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Manchester Metropolitan University

Forensic Psychology

UCAS Code: P258

Bachelor of Science (with Honours) - BSc (Hons)

Entry requirements


A level

B,B,B

Excluding General Studies

Pass Access to HE Diploma in a relevant subject with a minimum 120 UCAS Tariff Points. Acceptable subjects are Psychology, Social Sciences, biology/Human Sciences and Health Professions

International Baccalaureate Diploma Programme

26

To include Grade 5 at standard or 4 at Higher Level in English Language and Mathematics

Pearson BTEC Level 3 National Extended Diploma (first teaching from September 2016)

DDM

UCAS Tariff

120
89%
Applicants receiving offers

About this course


Course option

3years

Full-time | 2019

Subject

Forensic psychology

Forensic psychology is the application of psychological theory and research to understand crime and the criminal justice system.

This course introduces you to the range of contexts that forensic psychologists work in, and aims to build the key skills you'll require to successfully work as a practitioner psychologist.

As well as covering the core British Psychological Society (BPS) psychology content, you'll study a range of topics within forensic psychology, such as offender behaviour, eyewitness testimony, jury decision-making, police investigations and the treatment of offenders.

When you successfully complete this degree and graduate with a minimum of a second-class honours classification and pass your Year 3 dissertation research project, you will be eligible for Graduate Basis for Chartered Membership (GBC) from the British Psychological Society (BPS). This is the first step towards becoming a Chartered Psychologist.

**Features and benefits**
- This degree programme is accredited by the British Psychological Society (BPS), which means that providing you graduate from your course here at Manchester Met with a minimum of a 2:2 honours classification and you pass your dissertation research project, you will be eligible for the Graduate Basis for Chartered Membership (GBC) from the BPS

- You’ll have access to our specialist facilities for psychology demonstration and practice, which includes 12 experimental testing laboratories and six psychology laboratories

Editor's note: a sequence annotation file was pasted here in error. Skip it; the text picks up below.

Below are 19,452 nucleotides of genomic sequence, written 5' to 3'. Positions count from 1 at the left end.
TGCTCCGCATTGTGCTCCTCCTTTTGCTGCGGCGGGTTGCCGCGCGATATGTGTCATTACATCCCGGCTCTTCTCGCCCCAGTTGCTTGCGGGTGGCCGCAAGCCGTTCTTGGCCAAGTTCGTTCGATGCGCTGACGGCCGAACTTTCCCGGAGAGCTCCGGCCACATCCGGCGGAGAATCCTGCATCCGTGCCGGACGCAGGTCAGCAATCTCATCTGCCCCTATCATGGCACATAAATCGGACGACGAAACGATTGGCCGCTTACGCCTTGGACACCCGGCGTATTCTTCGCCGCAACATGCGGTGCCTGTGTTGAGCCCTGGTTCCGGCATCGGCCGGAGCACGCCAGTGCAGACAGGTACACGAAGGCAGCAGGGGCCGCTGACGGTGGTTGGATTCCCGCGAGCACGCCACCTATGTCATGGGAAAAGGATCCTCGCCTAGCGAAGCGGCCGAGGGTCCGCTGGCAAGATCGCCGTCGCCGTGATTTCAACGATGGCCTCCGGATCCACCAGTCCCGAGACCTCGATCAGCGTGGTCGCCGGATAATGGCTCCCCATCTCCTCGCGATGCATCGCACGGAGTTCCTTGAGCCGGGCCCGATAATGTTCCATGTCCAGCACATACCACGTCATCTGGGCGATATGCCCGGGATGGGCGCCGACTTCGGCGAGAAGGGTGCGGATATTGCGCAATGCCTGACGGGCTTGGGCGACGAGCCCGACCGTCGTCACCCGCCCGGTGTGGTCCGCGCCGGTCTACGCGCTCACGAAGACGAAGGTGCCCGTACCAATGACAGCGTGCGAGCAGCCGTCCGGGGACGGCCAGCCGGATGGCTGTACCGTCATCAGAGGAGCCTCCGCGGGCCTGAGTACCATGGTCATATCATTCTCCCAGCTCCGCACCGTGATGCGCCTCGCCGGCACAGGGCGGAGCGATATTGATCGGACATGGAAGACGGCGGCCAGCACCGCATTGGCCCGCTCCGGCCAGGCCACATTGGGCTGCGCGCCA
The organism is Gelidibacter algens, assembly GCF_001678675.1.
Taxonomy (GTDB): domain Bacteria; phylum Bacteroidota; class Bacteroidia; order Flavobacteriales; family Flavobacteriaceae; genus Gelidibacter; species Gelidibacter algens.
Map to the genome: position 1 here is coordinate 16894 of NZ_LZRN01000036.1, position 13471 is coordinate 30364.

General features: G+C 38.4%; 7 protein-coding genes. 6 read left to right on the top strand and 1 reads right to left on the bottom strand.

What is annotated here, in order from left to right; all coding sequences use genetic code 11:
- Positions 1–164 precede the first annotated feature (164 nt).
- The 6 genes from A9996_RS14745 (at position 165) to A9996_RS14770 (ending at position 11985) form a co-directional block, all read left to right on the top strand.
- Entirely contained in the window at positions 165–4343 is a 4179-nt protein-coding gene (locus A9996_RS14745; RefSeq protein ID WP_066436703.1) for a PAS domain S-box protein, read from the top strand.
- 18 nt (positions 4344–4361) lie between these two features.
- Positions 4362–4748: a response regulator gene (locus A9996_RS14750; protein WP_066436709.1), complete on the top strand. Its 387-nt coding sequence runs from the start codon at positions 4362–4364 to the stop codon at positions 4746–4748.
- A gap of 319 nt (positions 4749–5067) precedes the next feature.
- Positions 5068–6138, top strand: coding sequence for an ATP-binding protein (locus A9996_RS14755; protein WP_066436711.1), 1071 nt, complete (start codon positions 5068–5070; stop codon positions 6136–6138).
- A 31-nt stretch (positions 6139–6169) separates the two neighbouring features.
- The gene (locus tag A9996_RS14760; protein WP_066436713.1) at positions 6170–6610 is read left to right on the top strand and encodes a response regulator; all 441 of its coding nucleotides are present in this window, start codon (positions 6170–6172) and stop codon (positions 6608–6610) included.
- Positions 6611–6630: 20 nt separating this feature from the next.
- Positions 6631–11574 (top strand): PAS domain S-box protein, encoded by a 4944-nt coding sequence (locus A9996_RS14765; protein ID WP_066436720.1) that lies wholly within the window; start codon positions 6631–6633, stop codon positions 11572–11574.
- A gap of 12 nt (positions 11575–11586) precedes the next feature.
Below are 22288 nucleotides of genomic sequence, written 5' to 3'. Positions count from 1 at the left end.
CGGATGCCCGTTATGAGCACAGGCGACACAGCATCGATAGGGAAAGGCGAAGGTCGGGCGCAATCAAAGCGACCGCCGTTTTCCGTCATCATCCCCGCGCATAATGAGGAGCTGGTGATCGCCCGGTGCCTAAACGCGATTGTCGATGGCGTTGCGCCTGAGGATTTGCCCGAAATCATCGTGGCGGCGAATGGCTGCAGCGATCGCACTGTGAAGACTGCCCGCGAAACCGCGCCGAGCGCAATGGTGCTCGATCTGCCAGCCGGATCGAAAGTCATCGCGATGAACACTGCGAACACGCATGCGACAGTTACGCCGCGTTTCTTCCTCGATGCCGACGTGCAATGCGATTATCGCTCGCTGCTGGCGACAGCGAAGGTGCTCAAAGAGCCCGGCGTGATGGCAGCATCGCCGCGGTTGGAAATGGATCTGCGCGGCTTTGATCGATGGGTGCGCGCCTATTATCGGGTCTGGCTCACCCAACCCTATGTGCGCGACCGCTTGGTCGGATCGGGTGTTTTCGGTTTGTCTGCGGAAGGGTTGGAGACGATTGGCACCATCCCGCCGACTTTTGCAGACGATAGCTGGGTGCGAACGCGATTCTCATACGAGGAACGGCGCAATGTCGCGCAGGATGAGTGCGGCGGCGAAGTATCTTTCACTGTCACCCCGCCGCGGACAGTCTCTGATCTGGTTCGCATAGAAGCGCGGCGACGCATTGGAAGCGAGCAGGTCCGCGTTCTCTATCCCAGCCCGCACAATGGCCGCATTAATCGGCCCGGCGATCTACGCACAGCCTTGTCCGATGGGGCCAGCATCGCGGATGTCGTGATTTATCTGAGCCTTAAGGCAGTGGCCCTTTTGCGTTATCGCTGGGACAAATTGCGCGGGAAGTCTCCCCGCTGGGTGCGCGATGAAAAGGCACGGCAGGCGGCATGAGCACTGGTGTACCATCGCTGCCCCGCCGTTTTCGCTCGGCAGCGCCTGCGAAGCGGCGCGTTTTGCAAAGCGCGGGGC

- The Department of Psychology is home to the Applied Psychology and Well-Being Research Group

- Our academic team at Manchester Met includes practising researchers, counsellors, and forensic and community psychologists who all draw on their own expertise to inform their teaching and research

The Uni


Course location:

Manchester Metropolitan University

Department:

Psychology

TEF rating:

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What students say


We've crunched the numbers to see if overall student satisfaction here is high, medium or low compared to students studying this subject(s) at other universities.

79%
med
Forensic psychology

How do students rate their degree experience?

The stats below relate to the general subject area/s at this university, not this specific course. We show this where there isn’t enough data about the course, or where this is the most detailed info available to us.

Psychology (non-specific)

Teaching and learning

82%
Staff make the subject interesting
90%
Staff are good at explaining things
81%
Ideas and concepts are explored in-depth
75%
Opportunities to apply what I've learned

Assessment and feedback

Feedback on work has been timely
Feedback on work has been helpful
Staff are contactable when needed
Good advice available when making study choices

Resources and organisation

86%
Library resources
91%
IT resources
85%
Course specific equipment and facilities
75%
Course is well organised and has run smoothly

Student voice

Staff value students' opinions

Who studies this subject and how do they get on?

96%
UK students
4%
International students
19%
Male students
81%
Female students
77%
2:1 or above
12%
Drop out rate

Most popular A-Levels studied (and grade achieved)

B
B
C

After graduation


The stats in this section relate to the general subject area/s at this university – not this specific course. We show this where there isn't enough data about the course, or where this is the most detailed info available to us.

Psychology

What are graduates doing after six months?